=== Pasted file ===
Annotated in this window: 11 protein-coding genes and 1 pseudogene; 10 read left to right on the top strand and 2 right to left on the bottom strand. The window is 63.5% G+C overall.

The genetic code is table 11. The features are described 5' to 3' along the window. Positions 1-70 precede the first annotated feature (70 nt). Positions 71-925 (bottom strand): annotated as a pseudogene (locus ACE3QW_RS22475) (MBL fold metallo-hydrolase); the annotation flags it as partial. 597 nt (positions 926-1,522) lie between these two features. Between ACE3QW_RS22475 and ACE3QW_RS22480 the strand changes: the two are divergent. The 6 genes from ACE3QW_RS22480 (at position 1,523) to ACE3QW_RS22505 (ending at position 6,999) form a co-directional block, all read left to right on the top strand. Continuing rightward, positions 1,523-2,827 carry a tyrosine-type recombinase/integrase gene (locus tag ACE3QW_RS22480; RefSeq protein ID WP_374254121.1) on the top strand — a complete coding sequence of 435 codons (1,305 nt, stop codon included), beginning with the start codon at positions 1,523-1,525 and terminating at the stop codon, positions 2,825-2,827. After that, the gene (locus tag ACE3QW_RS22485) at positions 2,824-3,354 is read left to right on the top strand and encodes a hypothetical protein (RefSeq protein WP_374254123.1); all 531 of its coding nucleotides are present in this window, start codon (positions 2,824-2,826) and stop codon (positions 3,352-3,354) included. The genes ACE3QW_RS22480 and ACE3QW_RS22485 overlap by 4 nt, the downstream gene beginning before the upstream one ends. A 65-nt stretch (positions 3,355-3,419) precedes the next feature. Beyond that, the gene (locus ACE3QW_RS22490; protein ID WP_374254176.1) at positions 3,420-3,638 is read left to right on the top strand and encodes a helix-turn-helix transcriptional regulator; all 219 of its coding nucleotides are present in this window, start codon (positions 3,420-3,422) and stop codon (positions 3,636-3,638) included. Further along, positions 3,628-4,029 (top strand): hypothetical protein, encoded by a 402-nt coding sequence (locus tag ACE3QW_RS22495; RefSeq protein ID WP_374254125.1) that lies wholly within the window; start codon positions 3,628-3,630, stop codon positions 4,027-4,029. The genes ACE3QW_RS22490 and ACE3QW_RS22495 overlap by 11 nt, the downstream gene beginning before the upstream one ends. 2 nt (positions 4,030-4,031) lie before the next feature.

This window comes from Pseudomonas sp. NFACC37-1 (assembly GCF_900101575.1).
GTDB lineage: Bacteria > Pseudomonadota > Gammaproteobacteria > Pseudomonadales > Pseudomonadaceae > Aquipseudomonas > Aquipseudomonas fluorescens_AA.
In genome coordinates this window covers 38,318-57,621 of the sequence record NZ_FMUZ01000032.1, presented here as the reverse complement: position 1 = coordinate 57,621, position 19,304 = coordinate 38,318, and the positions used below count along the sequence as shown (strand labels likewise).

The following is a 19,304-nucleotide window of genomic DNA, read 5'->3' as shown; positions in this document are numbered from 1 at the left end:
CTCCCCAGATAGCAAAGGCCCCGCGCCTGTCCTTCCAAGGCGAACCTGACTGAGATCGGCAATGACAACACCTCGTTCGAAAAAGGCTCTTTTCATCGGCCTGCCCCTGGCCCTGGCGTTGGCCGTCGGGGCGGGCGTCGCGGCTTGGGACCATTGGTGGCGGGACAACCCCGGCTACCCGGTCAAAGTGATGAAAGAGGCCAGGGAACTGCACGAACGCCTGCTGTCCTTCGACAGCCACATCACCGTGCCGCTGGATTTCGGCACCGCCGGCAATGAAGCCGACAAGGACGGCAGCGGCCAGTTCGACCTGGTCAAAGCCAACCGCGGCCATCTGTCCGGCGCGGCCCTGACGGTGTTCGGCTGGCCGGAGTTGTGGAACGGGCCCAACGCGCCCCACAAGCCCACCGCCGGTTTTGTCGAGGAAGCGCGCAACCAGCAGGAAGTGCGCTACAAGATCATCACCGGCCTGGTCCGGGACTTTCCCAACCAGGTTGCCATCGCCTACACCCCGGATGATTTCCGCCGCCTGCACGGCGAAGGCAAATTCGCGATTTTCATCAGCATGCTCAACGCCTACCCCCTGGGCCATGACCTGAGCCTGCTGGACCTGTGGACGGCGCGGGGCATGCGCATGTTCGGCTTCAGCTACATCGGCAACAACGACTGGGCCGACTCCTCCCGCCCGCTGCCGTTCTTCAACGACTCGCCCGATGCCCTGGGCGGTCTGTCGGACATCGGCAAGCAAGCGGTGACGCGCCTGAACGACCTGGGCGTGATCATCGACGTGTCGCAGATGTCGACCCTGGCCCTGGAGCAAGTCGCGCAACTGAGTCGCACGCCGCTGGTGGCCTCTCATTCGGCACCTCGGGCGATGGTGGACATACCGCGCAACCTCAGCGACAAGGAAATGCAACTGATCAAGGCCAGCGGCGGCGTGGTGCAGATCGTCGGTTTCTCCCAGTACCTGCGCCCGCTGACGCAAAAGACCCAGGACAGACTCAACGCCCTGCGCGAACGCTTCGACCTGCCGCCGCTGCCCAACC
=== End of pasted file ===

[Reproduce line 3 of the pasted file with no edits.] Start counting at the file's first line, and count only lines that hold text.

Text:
This window comes from Pseudomonas sp. NFACC37-1 (assembly GCF_900101575.1).